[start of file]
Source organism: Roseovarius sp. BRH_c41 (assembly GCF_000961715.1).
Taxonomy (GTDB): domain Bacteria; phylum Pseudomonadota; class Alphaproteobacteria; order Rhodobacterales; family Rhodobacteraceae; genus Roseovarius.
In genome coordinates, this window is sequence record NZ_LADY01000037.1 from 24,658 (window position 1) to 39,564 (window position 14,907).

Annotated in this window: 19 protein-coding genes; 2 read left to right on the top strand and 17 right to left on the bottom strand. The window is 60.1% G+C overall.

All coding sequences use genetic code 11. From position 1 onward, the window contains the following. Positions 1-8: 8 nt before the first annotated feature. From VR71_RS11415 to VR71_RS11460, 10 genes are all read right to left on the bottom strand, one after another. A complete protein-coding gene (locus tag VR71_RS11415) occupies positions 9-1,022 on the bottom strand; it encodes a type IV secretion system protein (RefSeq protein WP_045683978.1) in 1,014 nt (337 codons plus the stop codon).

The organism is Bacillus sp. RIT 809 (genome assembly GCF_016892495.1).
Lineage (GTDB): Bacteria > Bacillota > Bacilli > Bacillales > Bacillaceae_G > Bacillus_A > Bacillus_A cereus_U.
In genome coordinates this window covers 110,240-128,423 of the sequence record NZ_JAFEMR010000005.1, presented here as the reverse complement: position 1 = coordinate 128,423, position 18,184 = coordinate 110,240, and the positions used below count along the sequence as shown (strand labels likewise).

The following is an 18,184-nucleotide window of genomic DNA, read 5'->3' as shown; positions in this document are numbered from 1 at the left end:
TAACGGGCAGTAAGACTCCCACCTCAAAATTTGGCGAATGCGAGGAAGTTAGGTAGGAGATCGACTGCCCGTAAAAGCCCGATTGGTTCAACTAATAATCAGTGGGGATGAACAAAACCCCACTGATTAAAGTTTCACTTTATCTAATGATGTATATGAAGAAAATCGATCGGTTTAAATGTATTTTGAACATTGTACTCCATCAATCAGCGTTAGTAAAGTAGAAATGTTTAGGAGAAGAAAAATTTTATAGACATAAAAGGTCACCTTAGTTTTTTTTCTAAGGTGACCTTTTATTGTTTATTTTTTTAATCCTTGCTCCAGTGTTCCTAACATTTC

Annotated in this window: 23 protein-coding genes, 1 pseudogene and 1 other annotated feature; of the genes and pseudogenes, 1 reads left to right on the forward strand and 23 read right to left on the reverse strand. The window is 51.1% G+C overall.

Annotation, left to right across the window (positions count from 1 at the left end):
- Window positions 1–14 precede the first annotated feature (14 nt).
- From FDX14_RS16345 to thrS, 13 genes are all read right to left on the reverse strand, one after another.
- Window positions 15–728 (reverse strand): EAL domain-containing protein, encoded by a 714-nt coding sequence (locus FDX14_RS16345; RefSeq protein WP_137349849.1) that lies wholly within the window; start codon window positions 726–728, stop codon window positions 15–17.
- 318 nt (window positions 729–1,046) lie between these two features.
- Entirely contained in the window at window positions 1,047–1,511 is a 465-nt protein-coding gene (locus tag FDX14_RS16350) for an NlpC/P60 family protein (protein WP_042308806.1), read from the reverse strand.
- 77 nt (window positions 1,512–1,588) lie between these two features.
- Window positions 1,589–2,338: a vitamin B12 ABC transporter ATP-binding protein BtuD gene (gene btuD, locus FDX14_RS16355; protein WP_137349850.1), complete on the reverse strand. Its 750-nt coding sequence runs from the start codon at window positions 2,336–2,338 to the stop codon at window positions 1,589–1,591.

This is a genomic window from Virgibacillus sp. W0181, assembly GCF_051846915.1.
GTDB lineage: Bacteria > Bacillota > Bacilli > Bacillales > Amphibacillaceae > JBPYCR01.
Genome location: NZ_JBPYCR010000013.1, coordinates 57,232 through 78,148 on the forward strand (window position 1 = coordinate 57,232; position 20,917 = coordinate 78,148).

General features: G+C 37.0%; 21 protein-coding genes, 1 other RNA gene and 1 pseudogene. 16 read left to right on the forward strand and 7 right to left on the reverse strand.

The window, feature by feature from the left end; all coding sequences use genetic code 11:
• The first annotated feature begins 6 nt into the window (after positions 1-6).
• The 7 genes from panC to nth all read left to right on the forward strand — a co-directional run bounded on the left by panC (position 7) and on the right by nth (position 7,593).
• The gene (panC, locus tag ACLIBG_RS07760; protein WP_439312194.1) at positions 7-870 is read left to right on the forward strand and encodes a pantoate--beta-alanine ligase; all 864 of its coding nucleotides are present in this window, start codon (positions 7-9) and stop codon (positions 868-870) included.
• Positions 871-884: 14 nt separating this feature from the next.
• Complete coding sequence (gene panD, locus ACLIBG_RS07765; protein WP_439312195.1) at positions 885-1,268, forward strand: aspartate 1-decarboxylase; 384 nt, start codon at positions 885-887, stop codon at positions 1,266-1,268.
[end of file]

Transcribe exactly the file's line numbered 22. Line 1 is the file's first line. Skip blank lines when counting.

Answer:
Genome location: NZ_JBPYCR010000013.1, coordinates 57,232 through 78,148 on the forward strand (window position 1 = coordinate 57,232; position 20,917 = coordinate 78,148).